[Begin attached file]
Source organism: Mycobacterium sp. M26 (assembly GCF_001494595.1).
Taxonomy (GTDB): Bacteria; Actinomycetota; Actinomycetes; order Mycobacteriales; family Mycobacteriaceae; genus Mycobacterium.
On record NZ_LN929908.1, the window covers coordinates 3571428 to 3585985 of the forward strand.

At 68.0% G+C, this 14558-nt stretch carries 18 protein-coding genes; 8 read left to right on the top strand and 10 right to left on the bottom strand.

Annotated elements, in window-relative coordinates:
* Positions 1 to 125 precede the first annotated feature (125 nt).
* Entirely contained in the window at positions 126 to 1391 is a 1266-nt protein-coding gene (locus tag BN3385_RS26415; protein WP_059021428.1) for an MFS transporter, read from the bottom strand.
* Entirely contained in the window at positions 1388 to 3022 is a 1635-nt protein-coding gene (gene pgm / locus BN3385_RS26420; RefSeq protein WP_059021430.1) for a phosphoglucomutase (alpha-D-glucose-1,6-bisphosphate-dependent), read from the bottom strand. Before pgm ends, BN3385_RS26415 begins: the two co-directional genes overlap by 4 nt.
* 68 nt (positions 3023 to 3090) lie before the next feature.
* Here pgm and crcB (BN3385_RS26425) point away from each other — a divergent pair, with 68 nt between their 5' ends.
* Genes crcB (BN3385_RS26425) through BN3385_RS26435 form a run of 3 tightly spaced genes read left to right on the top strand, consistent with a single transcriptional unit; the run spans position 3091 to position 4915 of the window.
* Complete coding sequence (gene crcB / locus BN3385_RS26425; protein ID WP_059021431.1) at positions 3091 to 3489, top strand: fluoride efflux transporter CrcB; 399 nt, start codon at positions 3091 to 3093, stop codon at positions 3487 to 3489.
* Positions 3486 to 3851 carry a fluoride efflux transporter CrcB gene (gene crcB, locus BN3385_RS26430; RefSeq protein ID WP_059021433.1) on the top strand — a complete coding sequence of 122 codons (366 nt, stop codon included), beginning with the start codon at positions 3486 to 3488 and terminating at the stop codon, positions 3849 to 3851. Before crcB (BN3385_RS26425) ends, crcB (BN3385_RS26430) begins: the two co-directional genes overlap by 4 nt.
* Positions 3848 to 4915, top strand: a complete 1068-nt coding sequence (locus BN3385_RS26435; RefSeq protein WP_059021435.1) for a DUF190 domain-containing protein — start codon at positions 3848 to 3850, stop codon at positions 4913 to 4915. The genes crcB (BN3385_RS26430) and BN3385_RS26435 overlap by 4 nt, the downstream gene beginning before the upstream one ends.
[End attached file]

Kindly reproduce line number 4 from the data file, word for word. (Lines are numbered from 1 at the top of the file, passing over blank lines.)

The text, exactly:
At 68.0% G+C, this 14558-nt stretch carries 18 protein-coding genes; 8 read left to right on the top strand and 10 right to left on the bottom strand.